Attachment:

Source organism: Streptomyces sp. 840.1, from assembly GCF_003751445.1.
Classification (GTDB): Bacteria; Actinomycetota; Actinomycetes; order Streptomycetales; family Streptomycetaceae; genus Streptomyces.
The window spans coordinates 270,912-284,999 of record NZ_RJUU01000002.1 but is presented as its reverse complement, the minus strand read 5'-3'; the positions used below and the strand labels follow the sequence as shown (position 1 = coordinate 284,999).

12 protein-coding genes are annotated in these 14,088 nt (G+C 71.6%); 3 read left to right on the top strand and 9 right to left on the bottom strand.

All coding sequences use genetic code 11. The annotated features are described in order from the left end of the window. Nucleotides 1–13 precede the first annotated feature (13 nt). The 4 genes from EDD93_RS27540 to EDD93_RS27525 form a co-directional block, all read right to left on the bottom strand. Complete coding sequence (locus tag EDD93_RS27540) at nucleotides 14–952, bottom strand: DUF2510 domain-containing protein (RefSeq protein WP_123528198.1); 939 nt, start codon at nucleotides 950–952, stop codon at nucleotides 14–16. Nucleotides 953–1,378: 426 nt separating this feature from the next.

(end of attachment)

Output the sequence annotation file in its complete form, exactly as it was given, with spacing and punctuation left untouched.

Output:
Source organism: Streptomyces sp. 840.1, from assembly GCF_003751445.1.
Classification (GTDB): Bacteria; Actinomycetota; Actinomycetes; order Streptomycetales; family Streptomycetaceae; genus Streptomyces.
The window spans coordinates 270,912-284,999 of record NZ_RJUU01000002.1 but is presented as its reverse complement, the minus strand read 5'-3'; the positions used below and the strand labels follow the sequence as shown (position 1 = coordinate 284,999).

12 protein-coding genes are annotated in these 14,088 nt (G+C 71.6%); 3 read left to right on the top strand and 9 right to left on the bottom strand.

All coding sequences use genetic code 11. The annotated features are described in order from the left end of the window. Nucleotides 1–13 precede the first annotated feature (13 nt). The 4 genes from EDD93_RS27540 to EDD93_RS27525 form a co-directional block, all read right to left on the bottom strand. Complete coding sequence (locus tag EDD93_RS27540) at nucleotides 14–952, bottom strand: DUF2510 domain-containing protein (RefSeq protein WP_123528198.1); 939 nt, start codon at nucleotides 950–952, stop codon at nucleotides 14–16. Nucleotides 953–1,378: 426 nt separating this feature from the next.